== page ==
“You guys want to stay here and watch Transformers,” my dad said. “Or do you want to go on a ride?”

My older brother voted to stay at the department store to finish the episode on a big screen color TV.

I voted for the ride.

“Well, you guys have to figure this out,” my dad said.

I turned to my brother, “I want to go on a ride.”

“I want to watch Transformers,” my brother said.

“I want to go for a ride!”

“I never saw this on a big TV.”

“What’s the ride?” I said to my dad.

“Well, you’re not going to see until you get on?”

“I want to go on a ride,” I said to my brother.

“I don’t want to go,” he said.

“But you’ve seen this one,” my dad said.

“Yeah, we saw it!” I said.

“No.”

“Come on!”

“No.”

“I want to go!”

“No!”

I want to gooooooooo!

He looked over, “No.”

I turned to my dad: “I want to go for a ride.”

“Well,” he said. “Since you guys can’t decide, you can watch this at home.”

“But it’s gonna be over then,” my brother said.

“It’ll come on again.”

We went on the ride. It was a five-story, downward spiral car ramp. The one we were always going to ride if we wanted to leave the parking lot.

Lancelot and Arthur at the Corner Bodega: A Flash Fiction

Lancelot and Arthur at the Corner Bodega

by Marc Alexander Valle

 “If you step on the line,” Terry said, “it’s a laser, and it’ll cut your legs off.”

“Yeah?” Eddie said.

“So we gotta jump them.”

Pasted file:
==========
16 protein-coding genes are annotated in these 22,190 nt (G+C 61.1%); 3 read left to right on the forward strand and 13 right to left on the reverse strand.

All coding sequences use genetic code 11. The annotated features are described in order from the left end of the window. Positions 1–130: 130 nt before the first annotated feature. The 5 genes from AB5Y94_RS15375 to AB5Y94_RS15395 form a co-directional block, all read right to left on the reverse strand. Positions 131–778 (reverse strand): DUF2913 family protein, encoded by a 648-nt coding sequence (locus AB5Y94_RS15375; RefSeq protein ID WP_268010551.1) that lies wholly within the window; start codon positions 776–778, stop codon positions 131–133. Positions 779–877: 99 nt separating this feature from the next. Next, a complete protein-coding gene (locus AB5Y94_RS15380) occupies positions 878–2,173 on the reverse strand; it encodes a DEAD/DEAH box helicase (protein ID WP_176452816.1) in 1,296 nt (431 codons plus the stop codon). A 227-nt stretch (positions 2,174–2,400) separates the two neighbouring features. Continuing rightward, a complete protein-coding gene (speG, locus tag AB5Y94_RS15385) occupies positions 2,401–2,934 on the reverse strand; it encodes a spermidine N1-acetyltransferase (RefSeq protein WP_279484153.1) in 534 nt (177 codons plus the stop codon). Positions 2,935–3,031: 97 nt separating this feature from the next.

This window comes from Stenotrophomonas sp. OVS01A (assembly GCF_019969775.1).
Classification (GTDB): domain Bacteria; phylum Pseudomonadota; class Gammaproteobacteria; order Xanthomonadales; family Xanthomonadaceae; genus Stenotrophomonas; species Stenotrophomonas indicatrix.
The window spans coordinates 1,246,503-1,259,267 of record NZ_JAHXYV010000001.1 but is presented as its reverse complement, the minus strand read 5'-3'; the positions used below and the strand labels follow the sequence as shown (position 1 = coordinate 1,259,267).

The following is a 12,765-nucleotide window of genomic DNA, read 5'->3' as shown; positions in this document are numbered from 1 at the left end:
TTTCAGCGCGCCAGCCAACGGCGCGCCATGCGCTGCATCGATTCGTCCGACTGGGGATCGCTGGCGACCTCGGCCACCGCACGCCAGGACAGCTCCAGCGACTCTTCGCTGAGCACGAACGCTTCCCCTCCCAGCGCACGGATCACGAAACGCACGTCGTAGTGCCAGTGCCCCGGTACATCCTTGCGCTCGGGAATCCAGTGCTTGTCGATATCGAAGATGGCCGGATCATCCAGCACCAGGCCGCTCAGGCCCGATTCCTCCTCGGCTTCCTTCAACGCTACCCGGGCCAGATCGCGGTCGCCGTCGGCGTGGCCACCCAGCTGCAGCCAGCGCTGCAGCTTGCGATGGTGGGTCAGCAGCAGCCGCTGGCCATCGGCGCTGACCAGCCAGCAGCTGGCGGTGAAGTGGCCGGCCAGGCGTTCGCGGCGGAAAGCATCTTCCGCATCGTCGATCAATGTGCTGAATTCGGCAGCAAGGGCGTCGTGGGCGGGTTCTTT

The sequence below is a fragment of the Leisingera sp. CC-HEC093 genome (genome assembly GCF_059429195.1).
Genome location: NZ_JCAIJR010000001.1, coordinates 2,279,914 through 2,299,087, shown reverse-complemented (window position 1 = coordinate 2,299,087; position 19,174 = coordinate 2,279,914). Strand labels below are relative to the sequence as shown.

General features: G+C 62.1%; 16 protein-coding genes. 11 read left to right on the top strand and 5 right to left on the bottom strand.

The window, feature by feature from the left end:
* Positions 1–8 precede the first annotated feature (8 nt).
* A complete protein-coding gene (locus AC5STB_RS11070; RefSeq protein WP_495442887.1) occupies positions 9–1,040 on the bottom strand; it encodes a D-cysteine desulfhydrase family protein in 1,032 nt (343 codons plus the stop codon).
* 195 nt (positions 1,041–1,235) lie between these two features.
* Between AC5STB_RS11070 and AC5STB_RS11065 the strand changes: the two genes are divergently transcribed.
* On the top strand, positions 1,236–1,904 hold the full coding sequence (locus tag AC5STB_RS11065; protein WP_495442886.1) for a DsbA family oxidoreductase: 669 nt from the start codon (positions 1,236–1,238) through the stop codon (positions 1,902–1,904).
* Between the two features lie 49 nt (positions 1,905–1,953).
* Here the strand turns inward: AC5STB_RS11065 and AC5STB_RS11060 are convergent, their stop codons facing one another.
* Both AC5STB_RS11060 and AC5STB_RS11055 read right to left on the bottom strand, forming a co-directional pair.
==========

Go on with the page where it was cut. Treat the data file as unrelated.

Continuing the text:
“Are we fighting evil knights?”

“No, just lasers.”

“Okay.”

They never used lasers before, but Eddie had seen them in a movie, and he thought they were the most dangerous weapon. He liked the idea. So the boys walked over one sidewalk line to the next.

Terry’s movement was fluid. He’d step over the line, then he’d have to hop the next one or two. Eddie took his time, hopping over one, then stepping forward a bit until he’d hop the next line.

Last week, they dodged arrows, and Eddie got shot in the knee, so Terry claimed.

“The most painful place in the world to get shot in,” Terry said. “We’re out of commission. The queen is dead.” Eddie decided to practice his jumps every summer day since that event. He felt that he was prepared this time.

Terry pulled ahead.

“Wait up,” Eddie said.

“Come on,” Terry said.

“Wait up.”

Terry stopped.

Eddie continued to hop and step just a bit faster, but not too fast.

“Eddie, come on. There’s gators.”

“What?”

“Alligators behind you.”

“Alligators?!”

Eddie hopped and stepped faster. He’d seen alligators on television, and he feared what they called “the death roll”. Concrete block by concrete block, he began to find a flow and a groove. He could sense the gap between the gators and himself widening behind him. He caught up to Terry. “Where are we going?” he said.

“Around the corner,” Terry said. “To the store.”

“For what?”

“I want a 5-Nougats.”

“I can’t do this that far.”

“You want a Swill Stick?”

“Yeah.”

And they continued, hopping and stepping. Eddie fell behind. Terry stopped and waited, then started again. They continued around the corner and approached Stephanie and the jump rope girls. He knew Stephanie from class and liked her and thought she’d be impressed with his new jumping skills. He once gave her a valentine with a knight drawn on it. His caption read, “I’ll save you, princess.” Eddie jumped as far as he could and nearly touched dog poop. He checked to see if Stephanie saw, but she continued to count the girl’s jumps.